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Week 7.docx

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PSYC 3390
Mary Manson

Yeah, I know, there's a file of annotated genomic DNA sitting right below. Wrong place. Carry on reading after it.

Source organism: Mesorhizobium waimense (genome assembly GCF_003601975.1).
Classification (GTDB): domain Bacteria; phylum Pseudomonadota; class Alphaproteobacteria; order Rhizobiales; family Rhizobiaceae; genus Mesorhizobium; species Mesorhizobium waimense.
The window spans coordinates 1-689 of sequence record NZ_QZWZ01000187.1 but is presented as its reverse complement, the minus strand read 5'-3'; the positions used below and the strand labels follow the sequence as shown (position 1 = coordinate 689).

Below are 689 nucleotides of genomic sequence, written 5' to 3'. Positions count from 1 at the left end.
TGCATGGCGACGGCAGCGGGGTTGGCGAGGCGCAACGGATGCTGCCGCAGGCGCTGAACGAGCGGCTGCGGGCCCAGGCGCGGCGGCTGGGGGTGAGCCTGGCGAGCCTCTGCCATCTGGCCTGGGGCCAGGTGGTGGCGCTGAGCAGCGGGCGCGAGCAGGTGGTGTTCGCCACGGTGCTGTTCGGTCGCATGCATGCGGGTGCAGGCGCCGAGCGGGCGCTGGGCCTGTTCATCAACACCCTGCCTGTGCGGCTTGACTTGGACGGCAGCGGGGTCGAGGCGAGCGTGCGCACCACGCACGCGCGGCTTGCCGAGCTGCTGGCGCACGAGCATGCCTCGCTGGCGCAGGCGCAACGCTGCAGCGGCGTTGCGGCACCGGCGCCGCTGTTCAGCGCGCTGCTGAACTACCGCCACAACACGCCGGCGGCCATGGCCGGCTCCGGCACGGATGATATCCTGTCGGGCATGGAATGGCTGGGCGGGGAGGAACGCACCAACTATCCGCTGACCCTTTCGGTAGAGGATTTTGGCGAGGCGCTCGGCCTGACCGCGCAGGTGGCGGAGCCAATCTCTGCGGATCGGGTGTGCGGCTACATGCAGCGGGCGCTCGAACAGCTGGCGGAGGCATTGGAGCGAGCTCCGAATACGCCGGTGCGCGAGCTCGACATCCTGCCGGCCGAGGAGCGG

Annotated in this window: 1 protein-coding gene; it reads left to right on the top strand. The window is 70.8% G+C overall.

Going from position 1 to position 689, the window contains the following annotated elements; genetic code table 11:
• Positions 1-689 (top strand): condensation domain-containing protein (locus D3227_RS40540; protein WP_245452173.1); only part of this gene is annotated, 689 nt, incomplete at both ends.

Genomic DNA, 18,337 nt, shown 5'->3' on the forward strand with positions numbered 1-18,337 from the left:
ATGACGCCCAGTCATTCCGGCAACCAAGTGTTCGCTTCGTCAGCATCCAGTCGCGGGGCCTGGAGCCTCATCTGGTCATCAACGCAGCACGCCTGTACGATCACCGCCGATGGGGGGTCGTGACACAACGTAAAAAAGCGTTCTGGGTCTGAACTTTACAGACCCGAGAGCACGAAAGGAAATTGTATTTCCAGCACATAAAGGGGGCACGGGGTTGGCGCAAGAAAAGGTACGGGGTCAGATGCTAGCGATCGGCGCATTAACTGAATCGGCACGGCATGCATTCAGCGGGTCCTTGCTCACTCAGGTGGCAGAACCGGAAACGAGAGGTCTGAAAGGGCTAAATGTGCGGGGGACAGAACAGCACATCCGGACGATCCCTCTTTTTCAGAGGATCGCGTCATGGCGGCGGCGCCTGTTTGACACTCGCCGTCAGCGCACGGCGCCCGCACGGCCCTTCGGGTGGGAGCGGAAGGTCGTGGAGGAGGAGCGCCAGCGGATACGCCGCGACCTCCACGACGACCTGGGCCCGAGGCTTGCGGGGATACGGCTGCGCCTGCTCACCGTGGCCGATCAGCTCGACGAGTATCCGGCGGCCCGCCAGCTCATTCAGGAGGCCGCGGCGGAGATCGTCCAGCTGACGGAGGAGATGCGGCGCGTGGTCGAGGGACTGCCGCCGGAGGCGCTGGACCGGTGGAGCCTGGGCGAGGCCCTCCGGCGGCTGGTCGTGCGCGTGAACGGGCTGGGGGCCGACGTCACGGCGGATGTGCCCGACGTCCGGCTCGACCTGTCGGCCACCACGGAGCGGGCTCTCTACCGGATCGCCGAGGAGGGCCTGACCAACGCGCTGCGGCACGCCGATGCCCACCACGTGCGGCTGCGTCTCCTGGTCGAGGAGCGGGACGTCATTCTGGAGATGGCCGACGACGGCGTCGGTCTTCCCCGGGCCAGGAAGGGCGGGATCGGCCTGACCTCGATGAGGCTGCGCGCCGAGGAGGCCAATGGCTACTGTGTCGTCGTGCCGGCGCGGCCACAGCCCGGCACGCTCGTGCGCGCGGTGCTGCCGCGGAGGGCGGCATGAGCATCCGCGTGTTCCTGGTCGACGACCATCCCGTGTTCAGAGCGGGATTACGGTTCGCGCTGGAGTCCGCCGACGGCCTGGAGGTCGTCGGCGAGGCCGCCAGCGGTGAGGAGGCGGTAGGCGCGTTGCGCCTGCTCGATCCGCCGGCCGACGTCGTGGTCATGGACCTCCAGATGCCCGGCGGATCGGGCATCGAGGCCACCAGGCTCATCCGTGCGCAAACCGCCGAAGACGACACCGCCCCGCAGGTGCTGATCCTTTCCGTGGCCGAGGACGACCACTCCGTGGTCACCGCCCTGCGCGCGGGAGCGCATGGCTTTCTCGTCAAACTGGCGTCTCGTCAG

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Abnormal Psychology: Somatoform & Dissociative Disorders pgs. 284 – 312; Chapter Eight Somatoform Disorders • Soma: body • somatoform disorders: people complain of bodily symptoms/defects suggesting presence of medical problems; no organic basis exists though (e.g. paralysis & pain) • typically preoccupied with their state of health • patients have no control over their symptoms • not intentionally faking symptoms; genuinely/passionately believe there is something terribly wrong • 5 distinct somatoform disorders: hypochondriasis, somatization disorder, pain disorder, conversion disorder, body dysmorphic disorder Hypochondriasis • hypochondriasis: preoccupied with fears of contracting serious disease/have the idea that they actually have the disease even though they don't • it is based on the misinterpretation of bodily changes, symptoms, sensations • preoccupation causes clinically significant distress • not reassured by results of medical exam; fear of the disease persisting; sometimes disappointed when disease not found • must persist for at least 6 months for diagnosis to be made • most commonly seen somatoform disorder; chronic if left untreated • also suffer from mood disorders, panic disorder, and/or other somatoform disorders • major characteristics of hypochondriasis • anxious, highly preoccupied with bodily functions, minor physical abnormalities, vague/ambiguous physical sensations • attribute the symptoms to suspect disease and often have intrusive thoughts about it • patients are not malingering: defined as consciously faking symptoms to achieve specific goals (e.g. To win a lawsuit) • often hostile towards physician • theoretical perspectives on causal factors • it is a disorder of cognition and perception • person's past experiences with illness lead to development of dysfunctional assumptions about symptoms/diseases • these past experiences predisposed person to developing hypochondriasis • once person has misinterpreted a symptom, they look for evidence to prove they are ill and evidence to discount that they are healthy • they think being healthy actually means being symptom-free • also perceive their probability of being able to cope with the illness as low; see themselves as weak and unable to tolerate physical effort/exercise • many hypochondrial patients reported much childhood sickness and missing school, as well as excessive illness in their families, leading to strong memories of being sick/in pain • in turn, hypochondrial patients may also want to reap some of the benefits that the ill receive (e.g. Additional attention, comfort, etc.) • treatment of hypochondriasis • cognitive-behavioural treatment is very effective • focuses on assessing patients' beliefs about illness/modifying misinterpretation of bodily functions • behavioural techniques include: having patients induce symptoms by intentionally focusing on parts of their body, engage in response prevention by not checking their body like they usually do, stop seeking constant reassurance • treatment only requires 6 – 16 sessions; produces large changes in the patients • certain antidepressant medications may also be effective Somatization Disorder • somatization disorder: many different complaints of physical ailments over a period of several years beginning before age 30 that are not explained by independent findings of physical illness/injury that lead to medical treatment/significant life impairment • 4 criteria for diagnosis are: • 1) 4 pain symptoms: patient must report history of pain with respect to at least 4 different sites/functions (e.g. Head, abdomen, rectum, sex during intercourse) • 2) 2 gastrointestinal symptoms: patient must report history of at least 2 symptoms – other than pain – pertaining to GI (e.g. Nausea, bloating, diarrhea, vomiting) • 3) 1 sexual symptom: must report at least 1 reproductive system symptom other than pain (e.g. Sexual indifference, menstrual irregularity)\ • 4) 1 pseudoneurological symptom: must report history of at least 1 symptom suggestive of a neurological condition (e.g. Loss of sensation, involuntary movement) • demographics, comorbidity, and course of illness • somatization disorder was formerly called Briquet's syndrome after the French physician who first described it • usually begins in adolescence; 3 – 10 times more common in women • also tends to occur more in lower socioeconomic classes • commonly co-occurs with several other disorders: major depression, panic disorder, phobic disorders, generalized anxiety disorder • generally considered chronic with a poor prognosis • causal factors in somatization disorder • possible genetic predisposition to developing disorder • other contributory causal factors include interaction of personality, cognitive, and learning variables • selectively attend to bodily sensations and tend to see them as somatic symptoms; tend to catastrophize about minor complaints • patients have elevated levels of cortisol and didn't show normal habituation to psychological stressors • treatment of somatization disorder • recent research suggests cognitive-behavioural therapy works best when combined with medical management • involves a physician who will integrate patients' care by seeing them at regular visits (trying to anticipate appearance of new problems) and providing physical exams focused on new complaints (accepting the symptoms as valid) • physician must also avoid unnecessary diagnostic testing/make minimal use of medications or other therapies • combined with cognitive-behavioural therapy, focusing on promoting better coping/personal adjustment and discouraging inappropriate behaviour • focus on changing way patient thinks about bodily sensations/reducing secondary gain patients may receive from physicians and family members Pain Disorder • pain disorder: experience of persistent/severe pain in one or more areas of the body, pain causes significant distress/impairment in functioning, psychological factors important role in pain, symptom not intentionally produced • 2 coded subtypes identified: pain disorder associated with psychological factors and pain disorder associate with both psychological factors and a medical condition • pain disorder may be acute: less than 6 months, or chronic: over six months • pain increases when reinforced by attention, sympathy, avoidance of unwanted activities • treatment of pain disorder • cognitive-behavioural techniques usually used • include relaxation training, support and validation that pain is real, scheduling daily activities, cognitive restructuring, reinforcement of “no-pain” behaviours • antidepressants also effective Conversion Disorder • conversion disorder: symptoms/deficits affecting sensory/voluntary motor functions lead one to think patient has medical/neurological condition; upon examination it becomes apparent symptoms cannot be explained by known medical condition • examples include: partial paralysis, blindness, deafness, pseudoseizures • symptoms usually start/exacerbated by preceding emotional/interpersonal conflicts or stressors • person must not be faking symptoms • initially, la belle indifference (the beautiful indifference) – a lack of concern in the patient – was an important disgnostic tool; later dropped as criterion because only 30-50% of patients presented with it • conversion disorder grouped together with several other disorders (somatization disorder, hysterical personality) under the term hysteria • Freud used term conversion hysteria for these disorders because he believed symptoms were an expression of repressed sexual energy; e.g. Someone's guilty feelings about desire to masturbate leads to paralyzed hand • precipitating circumstances, escape, and secondary gains • primary gain: continued escape or avoidance of stressful situations without having to take responsibility • it is all unconscious so the person doesn't see a connection between the symptoms and the stressful situation • secondary gain: any external circumstance that would reinforce the maintenance of disability (e.g. Attention from loved ones) • decreasing prevalence and demographic characteristics • conversion disorder common during WWI and WWII; soldiers experienced paralysis of the legs, allowing them to get out of combat without seeming like a coward • conversion disorder not as common today • range of conversion disorder symptoms • 4 categories of symptoms: sensory, motor, seizures, mixed from the first 3 categories • sensory • most often in visual system (e.g. Blindness), auditory system (e.g. Deafness), sensitivity to feeling (i.e. Anesthesias) • most common